Through a special arrangement, presented here for discussion is a summary of a current article from the newmarketbuilders blog.
While the rise of online shopping has transformed the retail world over the last 15 years, the next 10 will see "a total reversal," with technology enabling "rich, three-dimensional in-store experiences for customers."
That's the view of Dr. Nadia Shouraboura, the CEO of apparel start-up, Hointer. Although Hointer's robot-powered, mobile-centric apparel stores have created a buzz, Dr. Shouraboura's overarching goal is to offer a solution that helps brick & mortar stores become more efficient, rather than to become a branded retail chain. With three located in Seattle and Silicon Valley, a few more will open in major cities to serve as labs that let brands and retailers "see exactly how it works and how it would apply to their brand."
The labs will also explore other solutions to redefine the in-store experience.
In an interview with newmarketbuilders, Dr. Shouraboura, formerly vice president, global supply chain and fulfillment platform at Amazon, noted that for many categories such as apparel, electronics and jewelry, "the in-store experience is actually better." Now that shoppers have been educated on how to shop online and via mobile devices, they are primed to look at physical retail in a new way.
"I remember my early days at Amazon, when it was hard to convince customers to give their credit card numbers online or use the technology," remarks Dr. Shouraboura. "Now, the customers who come into my store are completely ready for that. They all pull out their mobile devices. They all know how to download apps. They all know how to tap items. They all know how to check out. It's just so natural to them."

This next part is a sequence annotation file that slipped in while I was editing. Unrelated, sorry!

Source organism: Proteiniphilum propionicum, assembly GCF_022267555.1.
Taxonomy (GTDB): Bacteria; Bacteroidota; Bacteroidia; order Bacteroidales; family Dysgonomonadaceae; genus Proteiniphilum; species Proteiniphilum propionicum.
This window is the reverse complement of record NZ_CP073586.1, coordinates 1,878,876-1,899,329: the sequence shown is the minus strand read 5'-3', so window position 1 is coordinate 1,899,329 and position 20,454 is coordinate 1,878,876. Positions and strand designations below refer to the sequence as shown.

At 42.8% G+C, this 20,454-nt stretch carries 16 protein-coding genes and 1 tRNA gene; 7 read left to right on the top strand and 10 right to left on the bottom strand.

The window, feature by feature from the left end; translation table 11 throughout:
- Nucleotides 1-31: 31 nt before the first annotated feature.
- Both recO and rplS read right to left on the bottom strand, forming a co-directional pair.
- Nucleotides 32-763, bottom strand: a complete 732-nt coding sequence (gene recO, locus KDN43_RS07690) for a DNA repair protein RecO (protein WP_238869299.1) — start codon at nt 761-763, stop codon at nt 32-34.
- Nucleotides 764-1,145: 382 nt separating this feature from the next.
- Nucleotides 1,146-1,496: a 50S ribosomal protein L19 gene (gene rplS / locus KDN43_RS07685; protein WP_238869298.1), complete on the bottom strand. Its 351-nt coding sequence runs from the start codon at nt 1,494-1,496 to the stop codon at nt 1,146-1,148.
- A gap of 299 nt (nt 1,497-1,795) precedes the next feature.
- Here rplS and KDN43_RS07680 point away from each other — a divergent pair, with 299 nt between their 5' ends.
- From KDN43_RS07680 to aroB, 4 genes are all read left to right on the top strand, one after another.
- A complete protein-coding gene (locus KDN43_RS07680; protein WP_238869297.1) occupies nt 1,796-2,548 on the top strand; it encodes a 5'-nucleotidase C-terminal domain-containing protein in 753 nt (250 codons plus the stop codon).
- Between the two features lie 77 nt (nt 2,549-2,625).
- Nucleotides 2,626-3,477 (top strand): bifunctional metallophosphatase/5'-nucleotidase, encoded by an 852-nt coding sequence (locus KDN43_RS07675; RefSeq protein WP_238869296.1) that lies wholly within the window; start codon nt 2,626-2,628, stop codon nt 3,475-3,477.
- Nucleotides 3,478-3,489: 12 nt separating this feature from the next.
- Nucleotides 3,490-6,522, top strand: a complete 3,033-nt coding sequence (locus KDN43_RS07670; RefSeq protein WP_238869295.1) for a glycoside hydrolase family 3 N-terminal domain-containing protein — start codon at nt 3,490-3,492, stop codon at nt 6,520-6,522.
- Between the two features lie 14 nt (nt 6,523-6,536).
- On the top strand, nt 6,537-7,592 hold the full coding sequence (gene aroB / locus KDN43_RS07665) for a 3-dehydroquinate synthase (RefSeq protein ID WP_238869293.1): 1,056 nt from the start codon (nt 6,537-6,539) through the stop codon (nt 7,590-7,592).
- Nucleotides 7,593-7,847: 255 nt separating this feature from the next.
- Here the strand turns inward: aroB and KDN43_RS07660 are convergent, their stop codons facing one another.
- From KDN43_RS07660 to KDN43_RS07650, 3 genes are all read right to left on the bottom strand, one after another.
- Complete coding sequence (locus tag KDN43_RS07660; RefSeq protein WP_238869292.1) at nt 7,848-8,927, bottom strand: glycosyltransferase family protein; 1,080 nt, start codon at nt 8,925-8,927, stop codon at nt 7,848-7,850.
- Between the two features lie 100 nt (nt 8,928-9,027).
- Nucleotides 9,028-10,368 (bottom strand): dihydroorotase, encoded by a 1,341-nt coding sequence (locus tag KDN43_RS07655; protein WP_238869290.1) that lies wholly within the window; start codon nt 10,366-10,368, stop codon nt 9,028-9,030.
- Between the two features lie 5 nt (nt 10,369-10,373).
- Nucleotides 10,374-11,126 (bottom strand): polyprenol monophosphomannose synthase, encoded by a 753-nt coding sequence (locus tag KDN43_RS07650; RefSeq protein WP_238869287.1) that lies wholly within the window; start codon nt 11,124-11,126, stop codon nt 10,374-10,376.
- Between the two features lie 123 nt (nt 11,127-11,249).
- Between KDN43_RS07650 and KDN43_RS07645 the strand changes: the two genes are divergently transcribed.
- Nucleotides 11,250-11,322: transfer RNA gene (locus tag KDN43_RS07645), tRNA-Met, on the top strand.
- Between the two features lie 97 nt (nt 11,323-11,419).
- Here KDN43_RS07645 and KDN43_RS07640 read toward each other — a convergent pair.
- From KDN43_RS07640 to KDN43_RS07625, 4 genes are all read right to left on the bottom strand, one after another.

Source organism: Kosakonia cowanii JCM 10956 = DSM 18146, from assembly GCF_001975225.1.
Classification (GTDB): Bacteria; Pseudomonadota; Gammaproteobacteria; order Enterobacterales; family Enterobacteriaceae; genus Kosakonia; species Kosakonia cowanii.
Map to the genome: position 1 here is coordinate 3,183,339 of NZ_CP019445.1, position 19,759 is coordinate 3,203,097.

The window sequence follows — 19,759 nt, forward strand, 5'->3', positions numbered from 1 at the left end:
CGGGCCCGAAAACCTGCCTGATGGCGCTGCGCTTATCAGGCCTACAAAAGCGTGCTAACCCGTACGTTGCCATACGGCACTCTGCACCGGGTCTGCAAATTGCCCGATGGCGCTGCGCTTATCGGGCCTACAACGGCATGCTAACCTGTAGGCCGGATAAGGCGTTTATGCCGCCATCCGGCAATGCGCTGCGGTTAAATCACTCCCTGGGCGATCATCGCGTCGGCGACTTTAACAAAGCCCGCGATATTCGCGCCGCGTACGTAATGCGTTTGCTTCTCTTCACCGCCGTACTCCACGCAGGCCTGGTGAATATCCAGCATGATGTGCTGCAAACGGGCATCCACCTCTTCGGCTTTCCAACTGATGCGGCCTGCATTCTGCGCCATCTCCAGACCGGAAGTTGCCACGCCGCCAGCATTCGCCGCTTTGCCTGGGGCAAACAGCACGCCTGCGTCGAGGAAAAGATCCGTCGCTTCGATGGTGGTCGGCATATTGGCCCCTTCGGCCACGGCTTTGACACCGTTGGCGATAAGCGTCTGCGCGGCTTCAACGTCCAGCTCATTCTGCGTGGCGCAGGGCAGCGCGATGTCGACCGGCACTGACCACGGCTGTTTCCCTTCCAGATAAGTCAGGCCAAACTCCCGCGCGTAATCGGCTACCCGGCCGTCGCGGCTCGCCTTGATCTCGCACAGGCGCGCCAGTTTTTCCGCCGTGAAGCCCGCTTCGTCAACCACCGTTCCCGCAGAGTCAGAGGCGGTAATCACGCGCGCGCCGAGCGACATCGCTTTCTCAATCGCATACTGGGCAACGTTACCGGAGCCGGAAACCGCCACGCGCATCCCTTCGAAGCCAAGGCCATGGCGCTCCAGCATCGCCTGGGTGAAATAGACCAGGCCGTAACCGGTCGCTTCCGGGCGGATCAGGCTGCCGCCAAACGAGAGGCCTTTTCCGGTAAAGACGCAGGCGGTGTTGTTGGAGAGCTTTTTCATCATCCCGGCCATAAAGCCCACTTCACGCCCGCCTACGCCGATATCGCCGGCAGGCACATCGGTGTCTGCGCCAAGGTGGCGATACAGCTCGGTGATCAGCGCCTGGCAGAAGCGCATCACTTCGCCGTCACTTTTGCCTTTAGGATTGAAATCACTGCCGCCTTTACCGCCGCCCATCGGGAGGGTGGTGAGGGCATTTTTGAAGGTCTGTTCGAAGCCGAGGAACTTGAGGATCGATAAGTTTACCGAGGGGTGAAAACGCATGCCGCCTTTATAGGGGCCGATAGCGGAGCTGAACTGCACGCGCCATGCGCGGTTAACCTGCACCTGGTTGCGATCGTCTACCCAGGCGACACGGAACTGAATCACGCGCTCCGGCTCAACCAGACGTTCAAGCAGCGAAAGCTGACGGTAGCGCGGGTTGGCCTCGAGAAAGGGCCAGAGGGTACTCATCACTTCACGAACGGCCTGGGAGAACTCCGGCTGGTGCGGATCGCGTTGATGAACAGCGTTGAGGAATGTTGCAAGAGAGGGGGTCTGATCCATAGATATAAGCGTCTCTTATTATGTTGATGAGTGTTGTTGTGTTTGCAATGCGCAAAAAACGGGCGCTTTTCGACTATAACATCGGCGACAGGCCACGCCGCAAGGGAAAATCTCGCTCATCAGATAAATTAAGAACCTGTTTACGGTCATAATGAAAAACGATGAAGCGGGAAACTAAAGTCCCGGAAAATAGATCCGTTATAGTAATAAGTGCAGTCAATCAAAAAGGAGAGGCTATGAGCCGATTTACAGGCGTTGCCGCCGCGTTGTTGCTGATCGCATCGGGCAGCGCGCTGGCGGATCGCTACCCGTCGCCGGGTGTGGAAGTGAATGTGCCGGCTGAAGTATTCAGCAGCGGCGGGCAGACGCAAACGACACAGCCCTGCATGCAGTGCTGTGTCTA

At a Hointer, a shopper scans a QR code on a pair of jeans and enters their size. Within 30 seconds, an automated robotic process delivers a pair through a chute to their dressing room.
Hointer's "micro-warehouse" enables each location to carry a wide selection of inventory to compete with online's endless aisles. While reducing labor costs, the automation also makes better use of space and improves the experience, particularly wait times in dressing rooms.
"The technology knows all of the items and how to retrieve them and it prioritizes tasks," says Dr. Shouraboura. "It's a very efficient, very compact warehouse that has the ability to respond to a customer request very quickly."
Continuously recording what items shoppers try on, discard and touch also provides real-time data that hasn't' been captured at retail before. She adds, "We aggregate data but also maintain it at a granular level, so we can provide customer-specific data to our associates."
Dr. Shouraboura envisions a future in which "we'll see many different product presentations and of course all of it will be omni-channel. You'll have full access to the inventory, but it'll be thrilling in three dimensions with five senses. Touch, smell, feel. It's going to take a lot of people and innovation to figure out how to make the store really exciting, step by step. We want our children to go to the store and have fun. Not just shop. Fun."
When will the majority of shoppers be open to a mobile-centric in-store retail experience?